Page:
5- Kilerci (Kilarci- Kilardar- Kilari- Emin-i Mahzen)
One of the important issues in darüşşifas was the preservation and preservation of curricula prepared from raw pharmaceuticals, that is, simple remedies and ink, or compound remedies, such as sherbet and paste. This material in the cellar was guarded by the officer who was responsible for the material in the cellar, called the eminent cellar or the cellar and the kilardar or the kilarcı.
6- Trustee ( Trustee )
The trustee is the person who meets the needs of the patient as a caregiver. However, beyond being a nurse, trustees who work as nurses in today's sense are introduced as "people who are ready to serve the patient without getting tired, in accordance with the qualifications such as the one who stays and the one who is standing and who have to serve by running". The conditions in the charters show that the trustee is in close contact with the patients. The number of trustees varied according to the patient capacity of the hospital.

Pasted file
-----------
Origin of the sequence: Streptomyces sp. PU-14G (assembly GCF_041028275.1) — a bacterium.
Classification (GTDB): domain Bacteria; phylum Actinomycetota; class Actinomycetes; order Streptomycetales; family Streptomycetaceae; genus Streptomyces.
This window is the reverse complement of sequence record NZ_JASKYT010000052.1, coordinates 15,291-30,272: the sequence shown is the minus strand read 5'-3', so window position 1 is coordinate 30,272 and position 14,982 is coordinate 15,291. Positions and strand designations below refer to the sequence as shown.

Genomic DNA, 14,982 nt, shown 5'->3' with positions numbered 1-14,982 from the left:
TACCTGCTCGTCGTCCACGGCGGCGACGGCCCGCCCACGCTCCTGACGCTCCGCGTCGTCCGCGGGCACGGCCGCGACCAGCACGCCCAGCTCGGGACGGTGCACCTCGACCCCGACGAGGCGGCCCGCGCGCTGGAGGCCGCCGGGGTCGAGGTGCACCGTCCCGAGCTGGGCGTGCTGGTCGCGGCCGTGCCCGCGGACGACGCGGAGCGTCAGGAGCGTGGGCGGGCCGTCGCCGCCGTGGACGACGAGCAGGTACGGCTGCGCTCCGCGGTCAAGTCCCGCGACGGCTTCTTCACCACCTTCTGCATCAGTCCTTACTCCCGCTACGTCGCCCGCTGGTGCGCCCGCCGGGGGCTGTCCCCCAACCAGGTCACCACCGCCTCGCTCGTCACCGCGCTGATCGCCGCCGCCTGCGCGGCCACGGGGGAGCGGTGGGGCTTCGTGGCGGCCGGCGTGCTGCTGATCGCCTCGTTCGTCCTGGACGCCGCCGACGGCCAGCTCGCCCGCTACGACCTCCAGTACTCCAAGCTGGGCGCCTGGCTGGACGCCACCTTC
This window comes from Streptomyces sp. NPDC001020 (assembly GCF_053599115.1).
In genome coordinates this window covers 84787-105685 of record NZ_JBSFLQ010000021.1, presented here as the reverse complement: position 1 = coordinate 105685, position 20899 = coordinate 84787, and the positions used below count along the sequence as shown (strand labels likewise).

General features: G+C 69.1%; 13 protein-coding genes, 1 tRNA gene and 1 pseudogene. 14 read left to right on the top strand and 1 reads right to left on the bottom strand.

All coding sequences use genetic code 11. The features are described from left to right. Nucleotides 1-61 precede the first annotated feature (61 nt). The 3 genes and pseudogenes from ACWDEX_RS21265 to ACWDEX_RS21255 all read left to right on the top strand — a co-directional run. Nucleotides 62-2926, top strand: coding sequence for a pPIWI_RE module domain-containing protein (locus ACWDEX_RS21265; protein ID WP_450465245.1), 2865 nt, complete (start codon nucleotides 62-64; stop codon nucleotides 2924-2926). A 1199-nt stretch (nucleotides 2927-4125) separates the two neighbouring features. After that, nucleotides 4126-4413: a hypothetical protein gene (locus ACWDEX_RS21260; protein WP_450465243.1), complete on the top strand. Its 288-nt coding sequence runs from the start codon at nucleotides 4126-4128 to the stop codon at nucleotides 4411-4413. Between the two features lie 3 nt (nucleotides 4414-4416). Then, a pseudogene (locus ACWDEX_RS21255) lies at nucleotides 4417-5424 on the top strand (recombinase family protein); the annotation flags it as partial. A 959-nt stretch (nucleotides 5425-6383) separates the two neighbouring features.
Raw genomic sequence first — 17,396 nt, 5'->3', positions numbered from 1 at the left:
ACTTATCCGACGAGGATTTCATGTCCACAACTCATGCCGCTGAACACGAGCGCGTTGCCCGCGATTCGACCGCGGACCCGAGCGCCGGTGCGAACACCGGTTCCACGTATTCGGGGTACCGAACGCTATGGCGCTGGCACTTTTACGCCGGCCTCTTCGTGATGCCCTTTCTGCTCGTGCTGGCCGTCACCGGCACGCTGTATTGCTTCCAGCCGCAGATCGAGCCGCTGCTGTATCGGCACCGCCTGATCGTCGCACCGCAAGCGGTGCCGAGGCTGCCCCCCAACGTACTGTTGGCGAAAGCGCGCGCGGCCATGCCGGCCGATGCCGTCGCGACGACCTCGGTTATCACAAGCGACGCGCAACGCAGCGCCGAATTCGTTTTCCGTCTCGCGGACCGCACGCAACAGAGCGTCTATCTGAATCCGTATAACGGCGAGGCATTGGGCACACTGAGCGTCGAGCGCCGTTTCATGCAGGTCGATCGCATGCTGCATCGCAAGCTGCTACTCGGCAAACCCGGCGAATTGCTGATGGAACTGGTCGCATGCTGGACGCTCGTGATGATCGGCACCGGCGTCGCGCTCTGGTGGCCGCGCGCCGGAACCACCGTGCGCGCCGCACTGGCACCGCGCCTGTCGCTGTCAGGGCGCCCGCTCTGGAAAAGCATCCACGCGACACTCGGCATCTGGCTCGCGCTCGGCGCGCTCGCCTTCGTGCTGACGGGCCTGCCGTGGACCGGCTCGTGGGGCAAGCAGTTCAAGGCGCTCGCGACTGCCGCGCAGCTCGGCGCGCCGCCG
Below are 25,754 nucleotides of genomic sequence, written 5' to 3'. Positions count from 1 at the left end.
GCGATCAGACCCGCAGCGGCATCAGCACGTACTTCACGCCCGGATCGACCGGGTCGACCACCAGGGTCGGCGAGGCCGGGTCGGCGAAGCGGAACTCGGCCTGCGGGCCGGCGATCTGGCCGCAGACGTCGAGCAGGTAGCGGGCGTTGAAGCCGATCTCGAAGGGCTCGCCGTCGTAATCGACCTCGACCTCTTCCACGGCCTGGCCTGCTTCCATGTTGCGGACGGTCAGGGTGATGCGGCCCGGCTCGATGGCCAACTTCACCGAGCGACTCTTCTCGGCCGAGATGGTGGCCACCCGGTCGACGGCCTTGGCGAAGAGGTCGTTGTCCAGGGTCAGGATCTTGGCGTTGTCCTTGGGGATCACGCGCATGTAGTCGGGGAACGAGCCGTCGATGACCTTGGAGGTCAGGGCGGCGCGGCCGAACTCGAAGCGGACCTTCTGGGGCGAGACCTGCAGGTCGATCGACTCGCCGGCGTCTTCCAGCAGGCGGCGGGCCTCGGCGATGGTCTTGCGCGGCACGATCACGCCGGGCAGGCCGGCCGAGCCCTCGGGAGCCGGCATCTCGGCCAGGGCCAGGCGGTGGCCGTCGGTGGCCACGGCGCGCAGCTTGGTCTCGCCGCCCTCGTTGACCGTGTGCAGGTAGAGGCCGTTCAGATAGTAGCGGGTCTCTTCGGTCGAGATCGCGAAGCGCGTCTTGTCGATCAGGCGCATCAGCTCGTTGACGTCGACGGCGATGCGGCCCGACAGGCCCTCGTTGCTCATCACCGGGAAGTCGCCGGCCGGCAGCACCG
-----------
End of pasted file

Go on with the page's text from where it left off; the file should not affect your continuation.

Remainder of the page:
Aybars Akkor / February 2014
For example, in the years of 1594-1596, the trustees (kayyuman) in Süleymaniye were 6 people (nefer) and each of them had 3 coins per day. 29
Palace Medicines in the Ottomans
In the Ottoman period, compositions such as Amber course, Frankincense juice, Hopper oil, Hünkar's Paste, Red Paste and Nevruziye prepared in the Halvahane in Topkapı Palace for the members of the Palace had a great reputation among the people. These compositions could not be made or sold outside the Palace. For this reason, the people could only obtain these drugs with the help of their friends in the palace. The fact that they were very rare and prepared in the palace also gave these drugs a spiritual power. (See: Table 2) One of the most admired medicines prepared in the palace was Dried Amber. White amber was made into paste with fragrant substances (musk, oud, sandalwood, rose oil), starch and tragacanth gum, rose or hyacinth water, cut into special molds and dried at low temperatures. It is known as a heart and sexual power strengthener. 30